Linguistic Delusion
Corneliu Porumboiu’s Police, Adjective (Politist, adjectiv, 2009)

In Police, Adjective an officer has to track down school children smoking pot. The goal is to supply his superiors with sufficient proof of this illegal occupation. “Police Adjective” is not an action film. Nothing could seem less exciting for a young deputy than to chase after students, on foot, picking up gray cigarette butts from gray cement ground under a gray sky.

So the job is quickly done. Waiting is enough for Cristi (Dragos Bucur), the officer, to satisfy the demands of his mission. But he doesn’t seem to be pleased. He wants to see behind things – apparently there is an Italian organization that provides the children with the drugs. The only problem is that nobody else is interested in going deeper, in searching for the truth. He refuses to arrest the children, reasoning that it is too trivial of a crime. As a result, he has to listen to the lessons of his superior, who turns Cristi into a schoolchild when asking him to look up the words “conscience”, “law”, and ”moral”, in order to remind him that the arrest of the teenagers is not a matter of his personal intuitions. But while Cristi’s position against the application of dictionary definitions to arguable situations in real life, might reveal the absurdity of an impassive system of justice, he seems to be as literal as his superior when it comes to his private life. If his boss lacked the imagination to understand how morals could be applied to a concrete situation, Cristi can’t make sense of his girlfriend telling him that life without love is “like the sea without the sun”, “or “the field without the flower.” For Cristi, the sea is the sea, and the field the field, a thought leaving him rather alone for this night.

Romanian films often seem to portray this kind of judgmental conflict, which could perhaps best be described as a linguistic delusion. I tried to illustrate how a political quid pro quo was at the heart of The Paper Will Be Blue. In Dan Pita’s Sand Cliffs, which was still made during Ceauşescu’s regime, the system of justice could not come to terms with an innocent criminal, desperately holding on to a judgment even though it had proven itself to be wrong. As in Police, Adjective, the linguistic delusion of Sand Cliffs was not being able to think otherwise than: a criminal is criminal, case closed.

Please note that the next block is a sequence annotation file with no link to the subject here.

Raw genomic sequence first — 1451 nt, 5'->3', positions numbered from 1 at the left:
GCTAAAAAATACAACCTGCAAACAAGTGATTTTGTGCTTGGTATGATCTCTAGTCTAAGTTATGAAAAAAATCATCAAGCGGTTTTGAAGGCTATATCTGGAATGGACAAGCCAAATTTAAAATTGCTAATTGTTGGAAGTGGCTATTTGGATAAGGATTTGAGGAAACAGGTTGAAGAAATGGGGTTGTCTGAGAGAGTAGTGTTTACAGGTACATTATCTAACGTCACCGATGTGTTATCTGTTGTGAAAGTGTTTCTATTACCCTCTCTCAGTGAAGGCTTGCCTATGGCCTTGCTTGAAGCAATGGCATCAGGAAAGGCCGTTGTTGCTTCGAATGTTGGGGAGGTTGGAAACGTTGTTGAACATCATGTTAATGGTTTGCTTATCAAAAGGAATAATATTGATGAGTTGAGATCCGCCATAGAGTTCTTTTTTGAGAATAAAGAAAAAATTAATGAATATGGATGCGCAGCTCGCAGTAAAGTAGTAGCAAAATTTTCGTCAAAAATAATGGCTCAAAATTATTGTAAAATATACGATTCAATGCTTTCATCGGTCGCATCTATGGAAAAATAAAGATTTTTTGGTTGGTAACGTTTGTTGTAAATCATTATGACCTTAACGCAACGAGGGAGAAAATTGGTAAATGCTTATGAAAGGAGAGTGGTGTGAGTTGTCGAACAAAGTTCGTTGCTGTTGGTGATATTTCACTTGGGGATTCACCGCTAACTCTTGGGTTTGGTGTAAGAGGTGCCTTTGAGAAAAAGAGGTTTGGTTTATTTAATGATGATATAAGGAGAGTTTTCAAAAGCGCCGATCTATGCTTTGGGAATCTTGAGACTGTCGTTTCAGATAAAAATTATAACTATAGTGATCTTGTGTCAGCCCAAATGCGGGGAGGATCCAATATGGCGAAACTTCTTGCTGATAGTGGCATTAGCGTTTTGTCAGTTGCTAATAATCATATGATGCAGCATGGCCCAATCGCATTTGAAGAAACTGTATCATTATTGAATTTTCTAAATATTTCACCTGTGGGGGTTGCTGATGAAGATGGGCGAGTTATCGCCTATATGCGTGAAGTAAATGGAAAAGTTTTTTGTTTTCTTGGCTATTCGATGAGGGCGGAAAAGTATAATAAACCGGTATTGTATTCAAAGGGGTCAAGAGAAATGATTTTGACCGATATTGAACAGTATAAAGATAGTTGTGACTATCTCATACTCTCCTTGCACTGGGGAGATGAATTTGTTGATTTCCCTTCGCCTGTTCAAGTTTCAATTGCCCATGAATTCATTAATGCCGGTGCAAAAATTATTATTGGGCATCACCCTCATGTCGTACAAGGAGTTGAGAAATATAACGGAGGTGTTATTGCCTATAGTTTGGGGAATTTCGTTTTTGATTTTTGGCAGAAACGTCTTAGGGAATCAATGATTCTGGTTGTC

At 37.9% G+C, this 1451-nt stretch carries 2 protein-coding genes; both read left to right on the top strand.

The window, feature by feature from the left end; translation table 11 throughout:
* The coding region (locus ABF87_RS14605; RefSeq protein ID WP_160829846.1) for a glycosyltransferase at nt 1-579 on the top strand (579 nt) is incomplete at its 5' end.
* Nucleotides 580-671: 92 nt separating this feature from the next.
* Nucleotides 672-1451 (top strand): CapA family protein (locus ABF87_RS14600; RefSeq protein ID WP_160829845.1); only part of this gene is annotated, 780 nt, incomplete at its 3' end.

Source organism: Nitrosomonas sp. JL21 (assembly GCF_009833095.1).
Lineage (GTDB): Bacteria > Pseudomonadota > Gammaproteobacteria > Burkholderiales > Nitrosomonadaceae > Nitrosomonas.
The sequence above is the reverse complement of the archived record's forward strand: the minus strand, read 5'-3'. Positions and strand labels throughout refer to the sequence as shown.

In her essays, the Romanian-German novelist Herta Müller, points out on numerous occasions how the lack of a sense of truth, the impossibility to question what a word means in this or that situation, reigned over the people’s thoughts in Communist Romania. She writes,

I cannot recall having asked only once: what does “normal” mean? Like with the word “death” I knew, without having to ask, what “normal” meant. I could see it on the others, what this word demanded from me. Unwritten laws ruled in the heads of the people, like public opinion. They separated everything that was there into true and false. But this public opinion also came from the heads, that it ruled over. It always worked against the individual. The word “normal” is only consistent in a collective. It thrusts people into becoming dependent on their community. It prints into the mind an urge to belong to the community.

In Porumboiu’s film, the necessity to give the right meaning to names, seems to have a similar threatening effect. Cristi, not even trying to establish his own definition on how to behave, but questioning the existent one, is overruled by the invariable glossary of the community. His superior is thus not the exclusive instance of legitimizing words, thoughts, and actions. He only puts a shared “norm” into an absurd gesture. During the scene of the dictionary reading, a secretary is called into the office. The superior wants her definition for the word “conscience”, which she supplies saying that it is the belief in God. He then uses her answer to justify the purchase of more dictionaries. Ironically though, the superior and the secretary are on the same comprehensive level. They both displace conscience out of their own responsibility. Taken a step further, the secretary as well as the superior imagine that the world can be said without humans. Is this movie not about the omnipotence of an abstract (non-human) epistemology? The linguistic delusion not only turns true and false into collective values, but in doing so, turns its collective into an inhuman set of true and false values.

However, the interlude of the secretary also has comic effect. After all, taking things for what they are not (God for a dictionary) has always been a safe trigger for laughs. The black comedy often associated with the Romanian New Wave, is also based on a linguistic delusion. Used comically, it reassures us of the fact that we are humans, that we can decipher the concrete (true) meaning of an abstract (false) statement, and even laugh about it.